True Pundit

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  • Politico Magazine Highlights Fox’s Megyn Kelly's “Bad Practice” Of Reporting Conspiracy Theories  

    A “Chunky Stream Of Likely Hokum Flowing Like An Open Sewer On Her Show”

    Blog ››› ››› MEDIA MATTERS STAFF

    Politico Magazine highlighted Fox News' Megyn Kelly peddling anti-Clinton conspiracy theories and disinformation on Fox News’ The Kelly File, and the “bad practice” that has infected the 2016 presidential campaign.

    On the October 3 edition of Fox News’ The Kelly File, host Megyn Kelly and correspondent Trace Gallagher covered debunked Clinton conspiracy theories including Hillary Clinton’s supposed plans to carry out a drone strike on WikiLeaks founder Julian Assange. Politico Magazine described these stories as a “chunky stream of likely hokum flowing like an open sewer on her show,” and described the air time she gave the stories as “bad practice.” From Politico Magazine:

    Earlier this week, Fox News Channel’s Megyn Kelly provided a prime-time example of how to inject unsubstantiated rumors into the news flow. In a brief segment on her show, she allowed Fox News correspondent Trace Gallagher to promote three spurious Clinton rumors. One was about Hillary Clinton’s health, picked up from a story in the always dubious Daily Mail online, which was an excerpt from Ed Klein’s new book Guilty as Sin. The second was a two decades-old-plus supermarket tabloid allegation, resurfacing in a Drudge Report headline, that Bill Clinton had a son by an Arkansas prostitute. And the third cited a report from the super-dubious True Pundit website citing “sources at the State Department” alleging that while serving as secretary of state, Hillary Clinton asked of Julian Assange, “Can’t we just drone this guy?”

    “OMG,” Kelly said twice after Gallagher’s segment, making little effort to arrest the chunky stream of likely hokum flowing like an open sewer through her show. Now, all three of these tales may be eventually confirmed. The smart journalist never says never. But until there’s more to go on than hearsay, it’s bad practice to repeat somebody else’s tips as if they’re news.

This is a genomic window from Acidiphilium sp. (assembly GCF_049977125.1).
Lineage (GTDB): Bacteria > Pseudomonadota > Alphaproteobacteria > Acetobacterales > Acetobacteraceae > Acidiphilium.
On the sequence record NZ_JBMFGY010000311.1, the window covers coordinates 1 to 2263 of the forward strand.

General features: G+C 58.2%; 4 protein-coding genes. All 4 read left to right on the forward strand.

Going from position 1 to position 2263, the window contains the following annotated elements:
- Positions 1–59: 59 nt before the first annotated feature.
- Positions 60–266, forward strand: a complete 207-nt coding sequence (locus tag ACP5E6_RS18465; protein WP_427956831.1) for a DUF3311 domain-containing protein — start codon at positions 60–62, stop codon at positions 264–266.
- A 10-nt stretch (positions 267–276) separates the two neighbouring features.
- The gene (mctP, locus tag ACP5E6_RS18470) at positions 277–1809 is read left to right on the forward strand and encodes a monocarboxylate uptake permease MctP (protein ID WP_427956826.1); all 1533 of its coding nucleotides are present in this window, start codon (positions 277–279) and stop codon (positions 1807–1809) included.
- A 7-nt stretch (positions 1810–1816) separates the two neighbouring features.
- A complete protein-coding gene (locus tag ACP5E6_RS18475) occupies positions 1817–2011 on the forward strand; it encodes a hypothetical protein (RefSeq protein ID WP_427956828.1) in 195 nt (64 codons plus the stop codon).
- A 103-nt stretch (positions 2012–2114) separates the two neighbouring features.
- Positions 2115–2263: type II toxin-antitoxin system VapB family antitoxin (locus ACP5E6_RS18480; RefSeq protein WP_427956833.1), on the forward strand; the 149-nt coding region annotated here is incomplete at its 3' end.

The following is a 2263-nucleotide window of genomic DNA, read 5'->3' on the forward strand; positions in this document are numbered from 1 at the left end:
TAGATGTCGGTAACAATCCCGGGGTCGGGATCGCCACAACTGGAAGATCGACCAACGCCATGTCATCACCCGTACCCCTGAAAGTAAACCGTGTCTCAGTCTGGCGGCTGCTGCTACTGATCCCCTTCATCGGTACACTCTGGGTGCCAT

• Conservatives Run With Sketchy Conspiracy Website’s Utterly Baseless Claim Clinton Wanted To "Drone" Assange

    Blog ››› ››› OLIVER WILLIS

    Assange

    Wikileaks and some conservative outlets are running with a claim that Democratic presidential nominee Hillary Clinton openly speculated about targeting Wikileaks founder Julian Assange with a drone strike. But the report in question comes from an anonymously-sourced article from “True Pundit,” a fringe conspiracy website that even conservatives have criticized.

    On October 2, True Pundit posted an article claiming that during a meeting of “State’s top brass” in 2010 to discuss how to deal with Wikileaks, Clinton asked of Assange, “Can’t we just drone this guy?” The site only attributes the comment to anonymous “State Department sources. ”The fact-checking website Snopes looked into the True Pundit article and found their claim “unproven,” pointing out that the source of their purported Clinton quote was “a vague and anonymous reference that does not yield to verification.” (It’s also unclear why multiple sources with knowledge of this supposed incident that took place in a meeting of senior State Department staff would choose to leak them to a minor conspiracy blogger rather than a credible news outlet. )

    RT, the international news network owned by the Russian government, picked up the True Pundit story. Wikileaks’ official Twitter account also promoted the story, as did Trump allies Alex Jones and Roger Stone. FoxNews.com cited the Wikileaks tweet in its report on Assange rescheduling the time of a proposed address this week.

    True Pundit’s supposed scoop comes on the heels of months of laughable articles forwarding conspiracies about Clinton.

    The site wrote that anonymous “NYPD sources” had told them that during the recent Commander-In-Chief Forum, Clinton was “sporting a mini earbud wired to receive stealth communications from her campaign handlers.” (That conspiracy was picked up by the Trump campaign, along with Alex Jones, the Drudge Report, and Fox’s Sean Hannity)

    The site also promoted a YouTube video claiming to show Clinton “using hand signals to trigger Lester Holt” during the presidential debate. (This claim was held up by Fox News as an example of conspiracy theories that came out of the debate.)

    True Pundit claimed that during the debate there was a “medical episode played off by Hillary Clinton’s frozen smile, shaking head and upper torso with her eyes closed” during which “a concerned Donald Trump can be seen mouthing the word ‘seizure’ to his family and campaign advisors.”

    In August, True Pundit offered “an unprecedented reward of $1 Million (One Million Dollars US) for Clinton’s true medical records” and said Clinton was rumored “to be suffering from a plethora of medical ailments” including dementia, post-concussion syndrome, Parkinson’s Disease, a brain tumor, brain injury, and complex partial seizures.

    Conservative blogger Jim Hoft of Gateway Pundit, no stranger to oddball conspiracy content, noted, “TruePundit may be a hoax website” (though he still devoted an article to promoting the claim about the Assange drone strike).

    Heat Street, a conservative website run by Rupert Murdoch’s News Corp., also described the Assange drone story as a “conspiracy theory.”

    Conspiracy theorist Paul Joseph Watson of Alex Jones’ Infowars initially described the True Pundit story as “iffy,” but after Wikileaks posted it said, “thought this was a fake story, until Wikileaks tweeted it out.”